Mission Beach Boardwalk and Seawall: Born Again after $5.5 Million Restoration

A long-running boardwalk and seawall restoration project is nearly finished

The "unofficial start of summer" is two weeks away.

And in Mission Beach right now, city contractors are in the homestretch of finishing a long-running boardwalk and seawall restoration project.

But it wound up going over budget because of unforeseen complications.

The Mission Beach Boardwalk is a magnet for locals and tourists alike -- especially for "Zonies", escaping the extreme summer heat in their state.

The boardwalk has been undergoing repairs since last September.

After having downtown's Horton Park renovation project drag on for years, city officials are thrilled the Boardwalk work will be completed on time.

It was inconvenient for businesses, and a detour hassle for strollers, joggers, cyclists and skaters.

But now, it’s become a sight and stretch of oceanfront pathway to behold.

On Thursday, work crews were laboring on the last few yards of the most heavily traveled stretch of the Mission Beach Boardwalk -- four-tenths of a mile of oceanfront promenade proceeding south from Mission Boulevard, and passing Belmont Park in the process.

The project was bid back in February of last year, and awarded to an Orange County contractor in June.

But the city didn't learn until September that the Boardwalk is a national "historical resource" that needed ultra-special, labor-intensive treatment to restore.

That added more than a million dollars to the bottom line, which now totals $5.5 million.

"It's a pretty major undertaking,” says Ron Helm, a Tierrasanta resident who once lived in Pacific Beach but returns to the boardwalk on almost a weekly basis.

“You can see the progress getting made, you can see them working at it, and how hard it is to tear all this out and redo it, “ Helm said during a stop on a walking tour with several friends near Belmont Park.

“It's been deferred maintenance for a long time, like a lot of things in this country. So it's about time we got back in and started fixing things up."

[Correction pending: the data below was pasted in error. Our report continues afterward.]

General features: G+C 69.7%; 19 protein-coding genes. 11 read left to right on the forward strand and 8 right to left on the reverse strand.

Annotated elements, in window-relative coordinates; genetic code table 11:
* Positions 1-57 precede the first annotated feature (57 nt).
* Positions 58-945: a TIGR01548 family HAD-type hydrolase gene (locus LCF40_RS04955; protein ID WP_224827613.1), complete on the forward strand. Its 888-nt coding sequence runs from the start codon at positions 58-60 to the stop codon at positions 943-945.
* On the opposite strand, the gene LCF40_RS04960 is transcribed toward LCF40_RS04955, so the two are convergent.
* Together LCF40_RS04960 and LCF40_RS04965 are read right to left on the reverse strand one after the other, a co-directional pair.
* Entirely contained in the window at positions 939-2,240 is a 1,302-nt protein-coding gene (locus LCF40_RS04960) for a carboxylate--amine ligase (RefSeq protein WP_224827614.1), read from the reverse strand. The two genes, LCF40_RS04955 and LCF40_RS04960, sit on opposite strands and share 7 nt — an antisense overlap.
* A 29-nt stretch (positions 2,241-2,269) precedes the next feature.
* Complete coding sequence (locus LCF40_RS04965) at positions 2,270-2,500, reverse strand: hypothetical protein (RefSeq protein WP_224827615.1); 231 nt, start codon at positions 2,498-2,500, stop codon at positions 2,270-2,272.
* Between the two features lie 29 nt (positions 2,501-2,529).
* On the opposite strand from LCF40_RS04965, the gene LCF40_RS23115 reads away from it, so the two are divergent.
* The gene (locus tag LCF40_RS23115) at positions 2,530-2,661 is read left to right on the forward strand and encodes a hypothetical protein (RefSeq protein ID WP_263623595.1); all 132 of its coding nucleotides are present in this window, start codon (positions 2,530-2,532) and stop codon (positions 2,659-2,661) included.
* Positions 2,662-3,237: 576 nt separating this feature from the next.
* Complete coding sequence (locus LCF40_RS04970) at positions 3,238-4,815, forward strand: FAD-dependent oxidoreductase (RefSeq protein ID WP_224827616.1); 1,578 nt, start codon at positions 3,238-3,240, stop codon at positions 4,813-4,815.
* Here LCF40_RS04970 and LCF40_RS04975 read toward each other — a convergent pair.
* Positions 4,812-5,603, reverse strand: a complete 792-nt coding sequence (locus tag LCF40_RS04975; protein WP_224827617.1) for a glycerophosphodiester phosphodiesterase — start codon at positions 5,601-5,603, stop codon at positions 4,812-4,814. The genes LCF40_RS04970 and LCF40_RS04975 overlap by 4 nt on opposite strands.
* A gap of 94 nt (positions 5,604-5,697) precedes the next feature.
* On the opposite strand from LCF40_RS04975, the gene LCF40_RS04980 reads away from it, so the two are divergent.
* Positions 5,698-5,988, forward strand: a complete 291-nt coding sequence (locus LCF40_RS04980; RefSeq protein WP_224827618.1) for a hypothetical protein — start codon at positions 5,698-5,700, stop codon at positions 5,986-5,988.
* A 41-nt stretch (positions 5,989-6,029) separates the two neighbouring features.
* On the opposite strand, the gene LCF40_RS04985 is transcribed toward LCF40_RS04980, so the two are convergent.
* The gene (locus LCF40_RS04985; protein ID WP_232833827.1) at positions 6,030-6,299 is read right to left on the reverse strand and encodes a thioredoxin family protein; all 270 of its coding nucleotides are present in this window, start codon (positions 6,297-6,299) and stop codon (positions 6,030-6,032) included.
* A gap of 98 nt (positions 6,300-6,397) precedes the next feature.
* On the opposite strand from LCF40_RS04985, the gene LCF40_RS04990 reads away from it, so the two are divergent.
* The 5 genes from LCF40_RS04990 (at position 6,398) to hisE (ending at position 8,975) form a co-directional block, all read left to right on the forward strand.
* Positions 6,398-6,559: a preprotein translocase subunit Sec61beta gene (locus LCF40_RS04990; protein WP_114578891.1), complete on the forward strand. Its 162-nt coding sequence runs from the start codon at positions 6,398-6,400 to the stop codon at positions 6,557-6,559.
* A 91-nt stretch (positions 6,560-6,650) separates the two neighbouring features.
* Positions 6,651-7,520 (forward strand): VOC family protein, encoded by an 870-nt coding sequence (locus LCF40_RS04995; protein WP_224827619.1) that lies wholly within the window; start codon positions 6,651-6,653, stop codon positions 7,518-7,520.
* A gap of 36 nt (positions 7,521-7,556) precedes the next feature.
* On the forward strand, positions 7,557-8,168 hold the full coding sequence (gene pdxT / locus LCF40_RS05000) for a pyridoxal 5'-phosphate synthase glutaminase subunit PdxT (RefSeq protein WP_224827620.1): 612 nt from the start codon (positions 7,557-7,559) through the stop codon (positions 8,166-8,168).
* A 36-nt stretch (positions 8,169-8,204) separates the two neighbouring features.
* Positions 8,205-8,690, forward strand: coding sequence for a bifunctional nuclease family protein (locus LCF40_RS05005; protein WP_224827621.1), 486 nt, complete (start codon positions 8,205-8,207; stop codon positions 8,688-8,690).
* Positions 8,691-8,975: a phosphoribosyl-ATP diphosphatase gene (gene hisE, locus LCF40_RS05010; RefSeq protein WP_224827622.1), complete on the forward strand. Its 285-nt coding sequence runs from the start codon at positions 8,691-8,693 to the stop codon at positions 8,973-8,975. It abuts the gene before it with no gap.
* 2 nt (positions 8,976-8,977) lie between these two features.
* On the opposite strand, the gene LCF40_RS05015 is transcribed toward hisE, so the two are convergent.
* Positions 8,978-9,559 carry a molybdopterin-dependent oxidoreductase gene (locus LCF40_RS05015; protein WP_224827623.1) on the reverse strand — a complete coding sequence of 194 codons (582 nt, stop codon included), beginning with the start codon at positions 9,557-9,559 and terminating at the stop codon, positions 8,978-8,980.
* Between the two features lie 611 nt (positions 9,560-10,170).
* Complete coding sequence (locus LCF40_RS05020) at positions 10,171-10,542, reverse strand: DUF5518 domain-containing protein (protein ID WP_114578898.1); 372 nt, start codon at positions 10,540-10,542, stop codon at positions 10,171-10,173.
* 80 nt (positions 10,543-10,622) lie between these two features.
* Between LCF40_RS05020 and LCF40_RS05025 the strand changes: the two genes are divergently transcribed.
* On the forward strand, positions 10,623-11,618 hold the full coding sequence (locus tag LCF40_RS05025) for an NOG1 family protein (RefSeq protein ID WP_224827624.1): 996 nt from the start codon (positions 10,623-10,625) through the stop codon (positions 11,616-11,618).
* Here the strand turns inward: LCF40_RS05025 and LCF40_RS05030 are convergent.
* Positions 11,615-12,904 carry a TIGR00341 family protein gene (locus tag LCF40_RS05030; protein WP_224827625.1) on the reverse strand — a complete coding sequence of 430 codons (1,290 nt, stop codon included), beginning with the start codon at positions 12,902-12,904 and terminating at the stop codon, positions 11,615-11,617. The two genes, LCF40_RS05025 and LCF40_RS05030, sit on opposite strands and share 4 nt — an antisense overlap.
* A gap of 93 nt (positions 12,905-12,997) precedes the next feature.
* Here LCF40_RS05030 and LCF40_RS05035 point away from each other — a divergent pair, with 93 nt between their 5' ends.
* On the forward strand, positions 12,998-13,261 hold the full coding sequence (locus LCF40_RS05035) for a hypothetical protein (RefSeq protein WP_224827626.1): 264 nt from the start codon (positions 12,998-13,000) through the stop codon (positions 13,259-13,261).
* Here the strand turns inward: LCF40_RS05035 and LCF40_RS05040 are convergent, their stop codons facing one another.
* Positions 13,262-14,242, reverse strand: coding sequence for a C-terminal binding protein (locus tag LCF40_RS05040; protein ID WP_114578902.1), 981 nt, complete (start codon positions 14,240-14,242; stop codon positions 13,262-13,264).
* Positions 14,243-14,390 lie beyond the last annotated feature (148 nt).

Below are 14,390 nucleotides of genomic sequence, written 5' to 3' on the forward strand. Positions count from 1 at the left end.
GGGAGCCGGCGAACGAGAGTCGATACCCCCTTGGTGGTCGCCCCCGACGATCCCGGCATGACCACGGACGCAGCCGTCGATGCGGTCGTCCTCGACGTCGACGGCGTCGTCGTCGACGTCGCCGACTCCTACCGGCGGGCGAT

The fixup includes 26 ornate lamps of the same make as the long-gone originals from 1925, from the same foundry in Springfield, Pennsylvania.

But they’re high-tech, wireless-operated, and vandal-resistant.

Why cheap out, when San Diego is a tourist town that likes to put its best foot forward?

"If that's what it's going take to keep us on the map,” says South Clairemont resident Rick Burton, interviewed near the Mission Beach Surf & Skate shop.

“You know, it costs a little money to get in and out of San Diego. And I think we should offer the tourists a first-class time. And for the most part, when I walk up and down the boardwalk and I see these tourists, there's a lot of smiles on these faces -- which means they're going to come back."

Ron Helm agrees: "I think it is better for tourists. People aren't all crowded in. It makes it a more presentable approach to the ocean. So I'm in favor of it."

The project should be wrapped up next week, when the City Council is expected to approve the overrun funding on the contract.

A May 26th ribbon-cutting ceremony is now in the works.

And fingers are crossed for a sunny, breezy-but-not-windy Memorial Day weekend.

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